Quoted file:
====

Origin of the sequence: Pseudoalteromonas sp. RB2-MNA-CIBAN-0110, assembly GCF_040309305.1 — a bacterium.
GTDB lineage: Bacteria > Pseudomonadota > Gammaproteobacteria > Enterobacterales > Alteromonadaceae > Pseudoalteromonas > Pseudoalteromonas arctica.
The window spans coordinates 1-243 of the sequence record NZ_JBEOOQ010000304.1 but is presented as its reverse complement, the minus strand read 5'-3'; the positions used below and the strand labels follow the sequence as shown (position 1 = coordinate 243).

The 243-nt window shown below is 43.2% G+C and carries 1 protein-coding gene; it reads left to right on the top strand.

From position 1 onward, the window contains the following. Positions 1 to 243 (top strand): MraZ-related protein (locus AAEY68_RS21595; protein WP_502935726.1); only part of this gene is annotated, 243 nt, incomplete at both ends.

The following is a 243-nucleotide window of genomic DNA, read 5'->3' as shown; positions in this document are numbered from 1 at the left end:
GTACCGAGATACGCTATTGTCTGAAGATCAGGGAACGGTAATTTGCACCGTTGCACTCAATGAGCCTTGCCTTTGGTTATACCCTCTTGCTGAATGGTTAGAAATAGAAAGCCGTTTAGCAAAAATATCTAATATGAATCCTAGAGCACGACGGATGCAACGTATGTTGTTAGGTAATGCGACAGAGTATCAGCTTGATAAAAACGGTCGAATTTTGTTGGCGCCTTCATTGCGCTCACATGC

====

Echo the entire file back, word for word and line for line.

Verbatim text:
Origin of the sequence: Pseudoalteromonas sp. RB2-MNA-CIBAN-0110, assembly GCF_040309305.1 — a bacterium.
GTDB lineage: Bacteria > Pseudomonadota > Gammaproteobacteria > Enterobacterales > Alteromonadaceae > Pseudoalteromonas > Pseudoalteromonas arctica.
The window spans coordinates 1-243 of the sequence record NZ_JBEOOQ010000304.1 but is presented as its reverse complement, the minus strand read 5'-3'; the positions used below and the strand labels follow the sequence as shown (position 1 = coordinate 243).

The 243-nt window shown below is 43.2% G+C and carries 1 protein-coding gene; it reads left to right on the top strand.

From position 1 onward, the window contains the following. Positions 1 to 243 (top strand): MraZ-related protein (locus AAEY68_RS21595; protein WP_502935726.1); only part of this gene is annotated, 243 nt, incomplete at both ends.

The following is a 243-nucleotide window of genomic DNA, read 5'->3' as shown; positions in this document are numbered from 1 at the left end:
GTACCGAGATACGCTATTGTCTGAAGATCAGGGAACGGTAATTTGCACCGTTGCACTCAATGAGCCTTGCCTTTGGTTATACCCTCTTGCTGAATGGTTAGAAATAGAAAGCCGTTTAGCAAAAATATCTAATATGAATCCTAGAGCACGACGGATGCAACGTATGTTGTTAGGTAATGCGACAGAGTATCAGCTTGATAAAAACGGTCGAATTTTGTTGGCGCCTTCATTGCGCTCACATGC